Message from CEO Leslie Bacho

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Together we can end hunger

The power of food-banking is our ability to bring people together around this important cause and scale our resources to have a tremendous impact. I'm proud to be playing a role, leading one of the largest and most innovative food banks in the nation. Together, we are serving more people than ever before — an average of more than 257,000 kids, families, and seniors every month. But there is still more to do. I joined Second Harvest at a pivotal time for the Food Bank as the number of people who need food continues to rise. There are another 450,000 people in our community we are not yet reaching who are at risk for hunger.

The local hunger problem is huge despite the immense wealth in what is considered the epicenter of technology and innovation. It's what we call the Silicon Valley hunger paradox — as the economy grows, so does the number of people who need food. The recent tech boom has caused the cost of housing to soar, while wages have remained relatively flat for those outside the tech industry. That means more and more hardworking families simply can't afford to pay rent and put food on the table. That doesn't bode well for our community because nutritious food is the foundation for a healthy, productive life.

The good news is Second Harvest is in a strong position to tackle the growing problem of hunger in Silicon Valley. We have enhanced our operations, enabling us to increase the amount of food we provide by more than 1 million meals last year. Expansion efforts at our Curtner Center will support an expected 30-percent increase in shelf-stable, cold, and frozen food pounds over the next five years. We are also growing the number of distribution sites, particularly school pantries, so people can access the nutritious food they need right in their own neighborhoods. We now have more than 900 food distribution sites in Santa Clara and San Mateo counties.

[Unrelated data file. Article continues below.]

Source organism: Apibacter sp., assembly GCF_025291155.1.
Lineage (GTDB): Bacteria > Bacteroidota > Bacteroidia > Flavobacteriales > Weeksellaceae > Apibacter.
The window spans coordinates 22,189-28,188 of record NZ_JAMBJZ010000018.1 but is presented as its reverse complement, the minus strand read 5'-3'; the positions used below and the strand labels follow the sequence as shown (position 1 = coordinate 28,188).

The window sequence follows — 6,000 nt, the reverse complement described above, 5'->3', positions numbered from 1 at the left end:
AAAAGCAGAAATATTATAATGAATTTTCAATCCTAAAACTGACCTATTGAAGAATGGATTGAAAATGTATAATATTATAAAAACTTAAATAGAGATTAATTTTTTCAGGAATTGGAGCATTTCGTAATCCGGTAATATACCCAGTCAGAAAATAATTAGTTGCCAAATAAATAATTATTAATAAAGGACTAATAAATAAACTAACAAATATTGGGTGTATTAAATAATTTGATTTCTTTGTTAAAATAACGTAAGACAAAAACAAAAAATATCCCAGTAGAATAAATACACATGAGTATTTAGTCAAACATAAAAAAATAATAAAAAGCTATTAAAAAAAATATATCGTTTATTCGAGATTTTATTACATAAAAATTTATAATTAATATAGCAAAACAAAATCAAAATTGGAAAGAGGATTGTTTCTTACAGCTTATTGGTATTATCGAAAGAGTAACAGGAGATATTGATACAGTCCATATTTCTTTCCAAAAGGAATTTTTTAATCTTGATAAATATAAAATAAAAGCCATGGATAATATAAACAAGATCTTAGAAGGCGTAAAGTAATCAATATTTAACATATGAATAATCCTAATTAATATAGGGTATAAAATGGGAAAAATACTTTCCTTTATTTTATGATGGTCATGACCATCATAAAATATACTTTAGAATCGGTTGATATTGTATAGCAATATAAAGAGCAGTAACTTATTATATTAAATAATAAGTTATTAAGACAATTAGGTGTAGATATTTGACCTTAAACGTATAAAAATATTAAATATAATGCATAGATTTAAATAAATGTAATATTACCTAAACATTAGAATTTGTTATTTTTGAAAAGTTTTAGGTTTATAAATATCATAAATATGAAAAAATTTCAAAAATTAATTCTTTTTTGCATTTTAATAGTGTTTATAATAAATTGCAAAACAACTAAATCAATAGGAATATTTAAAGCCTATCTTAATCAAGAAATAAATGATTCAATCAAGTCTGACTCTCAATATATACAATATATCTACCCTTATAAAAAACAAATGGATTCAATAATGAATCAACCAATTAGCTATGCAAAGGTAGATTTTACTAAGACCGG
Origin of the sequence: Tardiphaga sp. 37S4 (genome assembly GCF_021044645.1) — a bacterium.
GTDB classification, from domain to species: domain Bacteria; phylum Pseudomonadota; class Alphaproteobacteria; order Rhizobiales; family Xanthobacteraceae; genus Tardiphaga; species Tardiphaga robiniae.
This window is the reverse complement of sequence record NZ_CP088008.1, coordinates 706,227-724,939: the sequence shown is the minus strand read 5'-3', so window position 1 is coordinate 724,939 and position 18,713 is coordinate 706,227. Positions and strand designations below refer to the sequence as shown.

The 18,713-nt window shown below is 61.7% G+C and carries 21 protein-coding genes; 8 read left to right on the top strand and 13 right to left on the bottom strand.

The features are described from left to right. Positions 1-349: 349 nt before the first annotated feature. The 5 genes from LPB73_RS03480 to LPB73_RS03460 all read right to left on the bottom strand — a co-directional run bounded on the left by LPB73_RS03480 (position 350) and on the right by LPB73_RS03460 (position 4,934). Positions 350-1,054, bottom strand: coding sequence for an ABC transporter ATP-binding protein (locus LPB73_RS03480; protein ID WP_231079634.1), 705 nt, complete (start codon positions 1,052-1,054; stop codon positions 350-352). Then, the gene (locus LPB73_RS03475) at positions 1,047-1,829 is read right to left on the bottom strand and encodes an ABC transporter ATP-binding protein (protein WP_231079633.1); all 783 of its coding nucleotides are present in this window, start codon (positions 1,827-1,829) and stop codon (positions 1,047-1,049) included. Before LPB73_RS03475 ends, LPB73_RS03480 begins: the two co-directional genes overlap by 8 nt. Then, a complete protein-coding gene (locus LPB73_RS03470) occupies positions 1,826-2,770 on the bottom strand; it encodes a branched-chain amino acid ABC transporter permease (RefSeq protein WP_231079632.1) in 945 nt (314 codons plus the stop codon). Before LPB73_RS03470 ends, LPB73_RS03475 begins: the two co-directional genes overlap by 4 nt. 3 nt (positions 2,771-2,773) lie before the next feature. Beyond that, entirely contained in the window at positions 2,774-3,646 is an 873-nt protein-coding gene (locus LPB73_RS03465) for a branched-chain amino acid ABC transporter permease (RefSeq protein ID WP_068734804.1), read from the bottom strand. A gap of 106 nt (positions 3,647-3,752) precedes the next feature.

Although we are making headway, we know hunger is just too big to solve with traditional food-banking alone. And with the Silicon Valley hunger paradox, it's not expected to get better anytime soon. That's why Second Harvest will continue to grow our capacity to distribute healthy food while exploring new and innovative ways to connect more people to food. We are intensifying our efforts to collaborate with other organizations and leverage existing resources.

For example, we launched a school breakfast initiative to encourage more schools in high-need areas to provide federally funded school breakfasts. We are partnering with libraries and youth camps to ensure that kids can eat during the summer through the federal summer food service program.

At the end of the day, our work is about the people — kids who struggle at school because their stomachs are empty, parents who go without food so their kids can eat, and seniors on fixed incomes who can't afford nutritious food. It's also about the people who come together every day to fight hunger — donors, volunteers, and staff. I'm honored to be among you. Together we are ensuring that anyone in our community who needs a healthy meal can get one. With everything happening in the world today, sometimes we can feel powerless. Local hunger is a problem we can actually do something about. Together we can solve hunger. Thank you for your continued support and partnership.

Leslie Bacho
Chief Executive Officer
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